Additionally, Holland’s Spider-Man is out-classed by the villain of the piece: Adrian Toomes (Michael Keaton), the hard-working, blue-collar owner of the salvage company awarded the contract to collect the alien items and weaponry still left in the wreckage of that cataclysmic battle between Iron Man, Captain America, Thor et al and those nasty extraterrestrial invaders (see 2012’s The Avengers).

It’s a lucrative gig, but one that has left Adrian financially stretched ... and therefore looking at bankruptcy, when Stark’s people swoop in — headed by the condescending Anne Marie Hoag (Tyne Daly, in a pointless cameo) — as agents of the government’s new Department of Damage Control (DODC), and take over the entire business.

Introducing Adrian as a disenfranchised American infuriated over being marginalized by uncaring politicians and “rich guys” is ingeniously topical, and Keaton steals the film with his character’s subsequent descent into tightly wound vengeful fury. And he has the means to indulge it: One truck-load of alien contraband goes overlooked by Hoag’s arrogant minions, giving Adrian and his tech colleague the ability to, ah, exploit the stuff.

And, so, Adrian and his crew subsequently provide for their families in the only way that circumstances have allowed: They become mercenaries, hijacking DODC trucks in order to obtain additional exotic alien tech, repurposing such loot into weapons subsequently sold on the black market. Along the way, Keaton gets the best one-liners, and rides herd over his guys with a series of memorable double-takes and dead-eyed stares.

Oh, yes: Adrian also develops a winged super-suit and adopts a nefarious identity as the Vulture. (In fairness — thankfully — this film barely employs that moniker.)

Ground-level, smash-and-grab bank robbers suddenly armed with blue-rayed weapons of mass destruction can’t help attracting the attention of your friendly neighborhood Spider-Man, and we’re off to the races.

So, what works, and what doesn’t?

The film’s most sensational sequence — a true nail-biter, set within and without the Washington Monument — doesn’t even involve the Vulture. Alternatively, the biggest misfire is a furious and truly ludicrous melee that takes place aboard the Staten Island Ferry. I don’t care how much cross-hatched webbing is employed; a vessel thus damaged would sink — quickly — like a stone. And we’re left to imagine how many passengers are injured, maimed or even killed along the way.

It’s therefore odd, in passing, that this film’s Spider-Man never seems to suffer public contempt or ridicule for his property-damaging and citizen-threatening antics. (This re-boot dispenses with cranky Daily Bugle editor J. Jonah Jameson, and his tedious anti-Spidey crusade.)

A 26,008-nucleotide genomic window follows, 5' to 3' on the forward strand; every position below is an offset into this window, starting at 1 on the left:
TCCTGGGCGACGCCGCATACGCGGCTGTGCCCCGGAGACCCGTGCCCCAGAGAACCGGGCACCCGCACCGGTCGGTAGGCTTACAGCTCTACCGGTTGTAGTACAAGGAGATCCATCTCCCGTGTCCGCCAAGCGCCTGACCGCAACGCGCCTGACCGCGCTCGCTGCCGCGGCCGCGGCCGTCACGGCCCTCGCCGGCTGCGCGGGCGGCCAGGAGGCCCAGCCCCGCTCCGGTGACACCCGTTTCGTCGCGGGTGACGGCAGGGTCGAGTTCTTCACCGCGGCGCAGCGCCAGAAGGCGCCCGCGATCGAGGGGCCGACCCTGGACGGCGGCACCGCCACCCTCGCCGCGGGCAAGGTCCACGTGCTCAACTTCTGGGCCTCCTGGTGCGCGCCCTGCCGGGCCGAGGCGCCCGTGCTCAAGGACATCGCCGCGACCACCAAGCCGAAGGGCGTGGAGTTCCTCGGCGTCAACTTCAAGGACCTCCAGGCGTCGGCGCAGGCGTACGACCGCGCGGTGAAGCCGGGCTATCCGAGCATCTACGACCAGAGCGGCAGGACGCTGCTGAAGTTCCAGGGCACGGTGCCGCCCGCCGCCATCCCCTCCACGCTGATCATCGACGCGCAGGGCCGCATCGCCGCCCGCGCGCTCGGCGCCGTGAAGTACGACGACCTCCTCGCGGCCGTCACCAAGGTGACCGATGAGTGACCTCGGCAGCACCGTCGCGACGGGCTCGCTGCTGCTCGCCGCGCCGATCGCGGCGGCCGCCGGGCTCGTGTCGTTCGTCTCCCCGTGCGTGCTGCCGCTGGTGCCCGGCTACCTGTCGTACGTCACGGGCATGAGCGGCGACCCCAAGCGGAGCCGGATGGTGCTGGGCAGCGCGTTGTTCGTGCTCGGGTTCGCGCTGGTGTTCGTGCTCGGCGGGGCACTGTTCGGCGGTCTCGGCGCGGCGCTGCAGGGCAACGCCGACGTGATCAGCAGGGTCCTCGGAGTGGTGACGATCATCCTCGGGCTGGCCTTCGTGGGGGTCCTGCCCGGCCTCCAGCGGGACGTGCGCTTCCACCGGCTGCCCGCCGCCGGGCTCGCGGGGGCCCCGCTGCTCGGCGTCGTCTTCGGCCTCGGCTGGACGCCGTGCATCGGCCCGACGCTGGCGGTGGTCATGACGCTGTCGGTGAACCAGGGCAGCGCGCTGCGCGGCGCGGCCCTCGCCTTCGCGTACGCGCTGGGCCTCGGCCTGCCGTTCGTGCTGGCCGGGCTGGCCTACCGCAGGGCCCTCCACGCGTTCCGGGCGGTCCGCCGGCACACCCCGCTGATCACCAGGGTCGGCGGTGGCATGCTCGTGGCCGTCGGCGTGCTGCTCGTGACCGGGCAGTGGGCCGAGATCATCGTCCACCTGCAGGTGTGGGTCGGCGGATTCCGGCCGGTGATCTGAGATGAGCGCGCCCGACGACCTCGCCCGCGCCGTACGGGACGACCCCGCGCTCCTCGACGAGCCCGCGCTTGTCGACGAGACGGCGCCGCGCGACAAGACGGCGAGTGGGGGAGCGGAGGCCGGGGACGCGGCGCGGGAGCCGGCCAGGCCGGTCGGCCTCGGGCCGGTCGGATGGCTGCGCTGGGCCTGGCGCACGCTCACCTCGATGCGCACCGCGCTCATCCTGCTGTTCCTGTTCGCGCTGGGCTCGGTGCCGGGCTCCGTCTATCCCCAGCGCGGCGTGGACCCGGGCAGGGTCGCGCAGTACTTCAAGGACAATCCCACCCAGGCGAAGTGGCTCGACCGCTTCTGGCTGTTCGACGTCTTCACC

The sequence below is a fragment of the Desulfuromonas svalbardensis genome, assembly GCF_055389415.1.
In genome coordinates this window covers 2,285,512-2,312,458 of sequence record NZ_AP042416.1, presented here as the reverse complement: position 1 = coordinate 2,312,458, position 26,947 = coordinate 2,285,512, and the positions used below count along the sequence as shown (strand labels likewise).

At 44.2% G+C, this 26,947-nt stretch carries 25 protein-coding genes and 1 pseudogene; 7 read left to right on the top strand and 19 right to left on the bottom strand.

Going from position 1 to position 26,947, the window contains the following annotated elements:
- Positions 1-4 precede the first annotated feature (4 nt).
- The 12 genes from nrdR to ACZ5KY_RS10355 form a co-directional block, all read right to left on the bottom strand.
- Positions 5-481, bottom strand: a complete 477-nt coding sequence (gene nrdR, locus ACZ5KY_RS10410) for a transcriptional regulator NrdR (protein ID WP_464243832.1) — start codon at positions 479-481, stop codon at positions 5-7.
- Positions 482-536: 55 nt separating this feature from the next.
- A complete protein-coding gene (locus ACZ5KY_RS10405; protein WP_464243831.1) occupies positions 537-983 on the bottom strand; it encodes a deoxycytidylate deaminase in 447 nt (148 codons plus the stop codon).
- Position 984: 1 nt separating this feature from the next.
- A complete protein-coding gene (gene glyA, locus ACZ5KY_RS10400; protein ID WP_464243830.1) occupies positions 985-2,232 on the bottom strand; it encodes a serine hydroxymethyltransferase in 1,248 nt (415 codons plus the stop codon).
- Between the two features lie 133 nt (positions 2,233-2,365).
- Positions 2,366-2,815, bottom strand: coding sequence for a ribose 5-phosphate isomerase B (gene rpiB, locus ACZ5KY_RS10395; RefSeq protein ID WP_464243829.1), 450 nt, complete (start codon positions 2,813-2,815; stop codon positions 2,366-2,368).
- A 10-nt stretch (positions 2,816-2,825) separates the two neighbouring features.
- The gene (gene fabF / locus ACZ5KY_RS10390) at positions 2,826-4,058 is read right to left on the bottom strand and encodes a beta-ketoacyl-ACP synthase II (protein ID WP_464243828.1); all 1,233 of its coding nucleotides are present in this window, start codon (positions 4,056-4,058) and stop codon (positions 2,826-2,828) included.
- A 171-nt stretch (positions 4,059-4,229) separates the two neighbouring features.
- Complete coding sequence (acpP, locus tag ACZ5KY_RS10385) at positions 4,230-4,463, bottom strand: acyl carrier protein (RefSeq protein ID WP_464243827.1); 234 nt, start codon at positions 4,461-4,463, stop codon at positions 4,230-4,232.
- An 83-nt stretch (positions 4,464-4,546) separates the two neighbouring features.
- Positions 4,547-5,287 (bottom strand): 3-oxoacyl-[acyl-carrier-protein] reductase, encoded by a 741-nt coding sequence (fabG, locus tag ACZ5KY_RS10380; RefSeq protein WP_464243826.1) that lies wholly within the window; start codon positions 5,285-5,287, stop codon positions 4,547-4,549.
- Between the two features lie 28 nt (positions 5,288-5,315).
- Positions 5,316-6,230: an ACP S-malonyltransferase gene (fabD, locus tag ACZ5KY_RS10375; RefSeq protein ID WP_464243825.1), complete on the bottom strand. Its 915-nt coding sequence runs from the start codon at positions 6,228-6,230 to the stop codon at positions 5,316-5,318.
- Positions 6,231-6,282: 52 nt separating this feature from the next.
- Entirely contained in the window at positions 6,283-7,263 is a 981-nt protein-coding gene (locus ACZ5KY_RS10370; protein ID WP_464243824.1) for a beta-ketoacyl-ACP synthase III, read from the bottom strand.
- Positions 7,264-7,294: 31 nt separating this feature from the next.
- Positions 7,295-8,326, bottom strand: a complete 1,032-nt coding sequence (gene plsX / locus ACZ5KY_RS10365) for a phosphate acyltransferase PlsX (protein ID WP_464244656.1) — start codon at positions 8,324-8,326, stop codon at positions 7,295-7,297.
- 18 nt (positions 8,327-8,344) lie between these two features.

Having Peter accidentally reveal his alter ego to best friend Ned (Jacob Batalon) makes for a very funny single scene, but Batalon grievously overplays his character’s subsequent fan-boy enthusiasm and careless disregard for the need to keep this secret. Indeed, Ned becomes quite tiresome for a bit. Fortunately, he settles down and becomes an invaluable ally — in his words, “the guy in the chair” — who helps his buddy at key moments.

The AI (Karen) in Spidey’s suit is a one-joke disaster carried to insufferable extremes. On the other hand, the mild romantic tension established by the dual presence of Liz and Michelle is captivating, particularly when the latter uncorks a personal detail that’ll prompt a smile from longtime Marvel Comics readers.

Chris Evans makes a couple of quite amusing cameos as Captain America, and it’s fun to see Gwyneth Paltrow’s Pepper Potts pop up for a few brief (but key) seconds. Downey, as always, is a welcome presence as both Tony Stark and Iron Man; his appearances also are short, but well placed.

Marisa Tomei is a warm, sensitive and adorably sexy Aunt May (the latter quality a source of embarrassment for her nephew). Donald Glover also is memorable as a small-time crook who has an unexpectedly candid — and beneficial — chat with Spider-Man.

Michael Giacchino’s vibrant orchestral score is suitably suspenseful and exhilarating, and — again — longtime fans will appreciate how the title theme instrumentally riffs the Paul Francis Webster/Robert Harris anthem from the 1967 cartoon show. (“Is he strong? Listen, bud: He’s got radioactive blood.” And so forth.)

On the other hand, visual effects supervisor Janek Sirrs fumbles a bit with Spidey himself; many of the wall-crawling and web-slinging antics clearly are CGI, and lack the presence or “solidity” that seemed more authentic with Maguire and Andrew Garfield. As well, Spidey’s effort to save the crippled Staten Island Ferry is a poor echo of Maguire’s much more dramatic and emotionally satisfying rescue of a subway train in 2004’s Spider-Man 2.

All of these shortcomings are down to the aforementioned uneven script and an ill-prepared director whose only two previous features — 2014’s Clown, and 2015’s Cop Car — were no more than undistinguished blips on the cinematic radar. (I can’t imagine how Watts drew this assignment.) It’s a shame that Favreau limited his participation to the supporting appearance as Happy Hogan, because — as the director of Iron Man and the recent (somewhat) live-action Jungle Book — he’d obviously have made a much more satisfying dish from these ingredients.

Nice as it is, to see Spidey join the rest of the gang in the Marvel movie franchise, his next solo outing will need more disciplined handling.